Alban Arena – St Albans, 29 November 2012
It wasn’t just because I was out in the provinces that last night felt more like Middle Earth than a Ragged Kingdom (the title of June Tabor and Oysterband’s latest album).
First there was the audience of white-haired, grey bearded, beer bellied folk in a modern civic ensemble of buildings, which felt a long way from the youthful cosmopolitan concert halls of the capital.
Then there was June’s wonderful velvet curtain-like overcoat, complete with tassels, which made her look like some wise woman from the dark ages.
And then there was nothing ragged about this performance. This was polished impeccable playing of traditional songs and inspired modern covers by a totally professional outfit.
The Oysterband look like a bunch of ordinary middle-aged blokes in a village pub. Playing folk and folk-rock also since the mid seventies they are a great bunch of musicians.
But June Tabor and the Oysterband together are something very special. They have made two albums together, Freedom and Rain in 1990 and last year’s Ragged Kingdom which won Best Album at the Radio 2 Folk awards.
The majority of their set at St Alban’s came from these two albums, including the opening song of the night, Mississippi Summer, the opener of Freedom and Rain. While that album almost sounds a bit dated now, the songs from it played here sounded much sharper and more biting.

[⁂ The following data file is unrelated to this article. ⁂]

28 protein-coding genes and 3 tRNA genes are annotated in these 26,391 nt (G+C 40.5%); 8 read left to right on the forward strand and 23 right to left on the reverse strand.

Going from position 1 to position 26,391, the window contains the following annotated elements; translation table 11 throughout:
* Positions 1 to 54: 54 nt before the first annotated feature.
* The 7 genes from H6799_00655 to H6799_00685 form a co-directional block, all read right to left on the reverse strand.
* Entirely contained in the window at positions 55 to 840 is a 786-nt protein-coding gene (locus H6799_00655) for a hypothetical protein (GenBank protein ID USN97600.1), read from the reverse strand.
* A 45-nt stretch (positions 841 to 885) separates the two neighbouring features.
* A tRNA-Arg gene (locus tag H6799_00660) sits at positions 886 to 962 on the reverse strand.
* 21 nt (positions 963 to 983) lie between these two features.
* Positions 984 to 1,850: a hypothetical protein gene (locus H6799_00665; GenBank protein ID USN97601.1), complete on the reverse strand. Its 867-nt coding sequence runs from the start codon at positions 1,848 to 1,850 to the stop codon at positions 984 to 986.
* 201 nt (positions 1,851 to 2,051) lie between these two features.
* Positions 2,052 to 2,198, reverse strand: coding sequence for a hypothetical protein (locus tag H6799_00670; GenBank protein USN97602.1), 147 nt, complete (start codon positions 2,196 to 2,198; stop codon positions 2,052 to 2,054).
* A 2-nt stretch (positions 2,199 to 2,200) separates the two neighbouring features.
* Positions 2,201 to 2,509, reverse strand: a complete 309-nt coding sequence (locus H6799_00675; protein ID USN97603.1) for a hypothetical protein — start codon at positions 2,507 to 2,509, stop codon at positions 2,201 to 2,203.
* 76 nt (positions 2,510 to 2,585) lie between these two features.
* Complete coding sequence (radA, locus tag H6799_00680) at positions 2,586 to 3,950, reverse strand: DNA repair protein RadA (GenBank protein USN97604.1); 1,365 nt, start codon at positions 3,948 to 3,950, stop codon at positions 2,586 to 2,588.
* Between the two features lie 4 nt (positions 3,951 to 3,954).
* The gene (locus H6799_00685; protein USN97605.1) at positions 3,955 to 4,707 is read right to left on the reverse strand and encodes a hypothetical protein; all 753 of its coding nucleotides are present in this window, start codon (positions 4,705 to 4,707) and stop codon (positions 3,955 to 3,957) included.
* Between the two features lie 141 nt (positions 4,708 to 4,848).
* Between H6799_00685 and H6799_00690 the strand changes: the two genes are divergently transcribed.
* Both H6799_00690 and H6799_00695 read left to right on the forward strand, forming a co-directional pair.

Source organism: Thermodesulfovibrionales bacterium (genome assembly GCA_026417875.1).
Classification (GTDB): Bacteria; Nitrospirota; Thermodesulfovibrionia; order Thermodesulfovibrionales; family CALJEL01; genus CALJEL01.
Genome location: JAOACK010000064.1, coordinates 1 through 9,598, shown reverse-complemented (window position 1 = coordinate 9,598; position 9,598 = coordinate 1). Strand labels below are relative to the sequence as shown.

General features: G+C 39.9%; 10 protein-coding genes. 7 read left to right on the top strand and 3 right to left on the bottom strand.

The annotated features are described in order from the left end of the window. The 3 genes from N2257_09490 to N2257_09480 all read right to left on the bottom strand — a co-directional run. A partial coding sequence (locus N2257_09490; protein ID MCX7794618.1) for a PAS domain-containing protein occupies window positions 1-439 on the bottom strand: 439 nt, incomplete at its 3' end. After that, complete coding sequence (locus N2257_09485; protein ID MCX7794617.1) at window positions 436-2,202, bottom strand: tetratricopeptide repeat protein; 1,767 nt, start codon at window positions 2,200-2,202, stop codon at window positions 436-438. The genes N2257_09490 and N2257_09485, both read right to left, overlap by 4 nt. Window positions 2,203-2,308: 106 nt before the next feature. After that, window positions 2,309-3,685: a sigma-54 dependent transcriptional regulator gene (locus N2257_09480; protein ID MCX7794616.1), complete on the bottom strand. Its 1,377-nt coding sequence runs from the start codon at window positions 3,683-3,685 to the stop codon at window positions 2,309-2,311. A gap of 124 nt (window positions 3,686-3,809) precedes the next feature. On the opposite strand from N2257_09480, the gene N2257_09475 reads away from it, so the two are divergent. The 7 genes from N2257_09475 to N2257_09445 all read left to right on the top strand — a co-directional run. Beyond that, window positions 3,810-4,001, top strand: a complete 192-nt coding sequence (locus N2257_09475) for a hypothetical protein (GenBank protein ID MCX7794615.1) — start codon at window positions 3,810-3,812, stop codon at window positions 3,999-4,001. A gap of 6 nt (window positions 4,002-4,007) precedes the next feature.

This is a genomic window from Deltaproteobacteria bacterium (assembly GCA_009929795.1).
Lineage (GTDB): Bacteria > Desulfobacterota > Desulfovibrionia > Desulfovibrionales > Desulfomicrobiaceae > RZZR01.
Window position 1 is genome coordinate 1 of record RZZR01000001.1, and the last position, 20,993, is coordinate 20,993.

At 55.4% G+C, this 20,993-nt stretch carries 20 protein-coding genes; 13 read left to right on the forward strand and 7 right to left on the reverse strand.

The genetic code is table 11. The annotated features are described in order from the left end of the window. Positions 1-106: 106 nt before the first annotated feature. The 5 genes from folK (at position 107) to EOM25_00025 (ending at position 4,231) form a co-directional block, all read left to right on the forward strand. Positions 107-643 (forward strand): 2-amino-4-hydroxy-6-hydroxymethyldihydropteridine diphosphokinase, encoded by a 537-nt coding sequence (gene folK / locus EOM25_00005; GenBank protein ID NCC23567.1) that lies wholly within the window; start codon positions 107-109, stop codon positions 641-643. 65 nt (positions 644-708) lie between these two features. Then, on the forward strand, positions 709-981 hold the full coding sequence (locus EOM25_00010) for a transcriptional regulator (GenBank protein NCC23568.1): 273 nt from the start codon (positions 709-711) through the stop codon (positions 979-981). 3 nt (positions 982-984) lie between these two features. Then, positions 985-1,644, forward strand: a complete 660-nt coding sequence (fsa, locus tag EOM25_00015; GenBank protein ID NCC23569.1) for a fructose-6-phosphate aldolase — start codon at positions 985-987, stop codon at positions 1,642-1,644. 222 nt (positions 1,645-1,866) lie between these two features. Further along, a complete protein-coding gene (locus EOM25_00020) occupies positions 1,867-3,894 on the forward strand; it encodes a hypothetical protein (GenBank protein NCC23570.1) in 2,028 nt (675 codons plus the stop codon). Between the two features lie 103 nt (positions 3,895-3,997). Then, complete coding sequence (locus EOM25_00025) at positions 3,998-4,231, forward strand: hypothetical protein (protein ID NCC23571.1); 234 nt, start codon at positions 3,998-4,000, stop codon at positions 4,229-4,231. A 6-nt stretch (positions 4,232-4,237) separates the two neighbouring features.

Second up was the great Fountains Flowing from Ragged Kingdom with its rousing violin melody and gently strummed chorus. These two songs, one about cotton pickers in Mississippi, the other an oh so British folk traditional, based on the hymn To be a Pilgrim, set the standard of variety that was to follow.
This is a band that between British and US traditional numbers comfortably took on the sixties psychedelia of the Velvet Underground’s All Tomorrow Parties and Jefferson Airplane’s White Rabbit, soul classic the Dark End of the Street, and a really rocking version of Pete Seeger’s Bells of Rhymney. The musicians, playing cello, violin, drums, bass, acoustic and electric guitars and accordion were impressive.
The gig though perhaps faltered when one or other of the two lead vocalists was off stage.
Because it is June’s voice, with its crystal clear diction delivered in an austere tone that really bites on certain lines or phrases, combined with the superb harmonies of the Oysterband’s lead singer John Jones that is the key to their collaborative success.
Whether singing to each other on alternate verses, or melding their voices together and finding that mythical third voice in the choruses, June and John’s voices compliment each other superbly.
And then there is their inspired cover of Joy Division’s Love Will Tear us Apart, with June and John taking turns on each verse until singing the final one together. This, combined with the sparse acoustic arrangement, gives the song a whole new power and emotion and it must now rate as one of the best covers ever.
A cappella songs, with the whole band contributing choral vocals on hymn like songs and the traditional Scottish (When I was No But) Sweet Sixteen were also real highlights.
Nothing ragged then, but some real magical moments in the shire. British folk music as good as it gets.